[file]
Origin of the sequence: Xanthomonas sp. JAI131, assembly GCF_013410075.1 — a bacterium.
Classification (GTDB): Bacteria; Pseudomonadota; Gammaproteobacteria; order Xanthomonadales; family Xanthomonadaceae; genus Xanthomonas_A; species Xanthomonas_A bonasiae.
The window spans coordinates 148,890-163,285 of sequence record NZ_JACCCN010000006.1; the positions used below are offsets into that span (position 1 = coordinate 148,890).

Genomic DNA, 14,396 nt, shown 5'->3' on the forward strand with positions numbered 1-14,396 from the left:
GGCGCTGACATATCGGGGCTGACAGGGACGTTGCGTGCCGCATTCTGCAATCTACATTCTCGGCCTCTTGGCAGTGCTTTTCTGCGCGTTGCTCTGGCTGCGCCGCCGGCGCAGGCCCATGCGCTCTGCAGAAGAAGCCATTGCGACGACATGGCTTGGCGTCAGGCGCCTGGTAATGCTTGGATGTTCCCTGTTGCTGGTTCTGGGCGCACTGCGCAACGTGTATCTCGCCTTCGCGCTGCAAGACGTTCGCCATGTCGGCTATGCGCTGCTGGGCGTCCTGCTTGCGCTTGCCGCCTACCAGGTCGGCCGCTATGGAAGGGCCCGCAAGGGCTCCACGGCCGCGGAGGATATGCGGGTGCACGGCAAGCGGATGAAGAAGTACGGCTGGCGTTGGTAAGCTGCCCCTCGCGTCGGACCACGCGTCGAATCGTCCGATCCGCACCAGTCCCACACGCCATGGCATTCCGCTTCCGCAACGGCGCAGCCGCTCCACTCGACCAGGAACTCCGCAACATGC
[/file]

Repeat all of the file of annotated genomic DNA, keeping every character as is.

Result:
Origin of the sequence: Xanthomonas sp. JAI131, assembly GCF_013410075.1 — a bacterium.
Classification (GTDB): Bacteria; Pseudomonadota; Gammaproteobacteria; order Xanthomonadales; family Xanthomonadaceae; genus Xanthomonas_A; species Xanthomonas_A bonasiae.
The window spans coordinates 148,890-163,285 of sequence record NZ_JACCCN010000006.1; the positions used below are offsets into that span (position 1 = coordinate 148,890).

Genomic DNA, 14,396 nt, shown 5'->3' on the forward strand with positions numbered 1-14,396 from the left:
GGCGCTGACATATCGGGGCTGACAGGGACGTTGCGTGCCGCATTCTGCAATCTACATTCTCGGCCTCTTGGCAGTGCTTTTCTGCGCGTTGCTCTGGCTGCGCCGCCGGCGCAGGCCCATGCGCTCTGCAGAAGAAGCCATTGCGACGACATGGCTTGGCGTCAGGCGCCTGGTAATGCTTGGATGTTCCCTGTTGCTGGTTCTGGGCGCACTGCGCAACGTGTATCTCGCCTTCGCGCTGCAAGACGTTCGCCATGTCGGCTATGCGCTGCTGGGCGTCCTGCTTGCGCTTGCCGCCTACCAGGTCGGCCGCTATGGAAGGGCCCGCAAGGGCTCCACGGCCGCGGAGGATATGCGGGTGCACGGCAAGCGGATGAAGAAGTACGGCTGGCGTTGGTAAGCTGCCCCTCGCGTCGGACCACGCGTCGAATCGTCCGATCCGCACCAGTCCCACACGCCATGGCATTCCGCTTCCGCAACGGCGCAGCCGCTCCACTCGACCAGGAACTCCGCAACATGC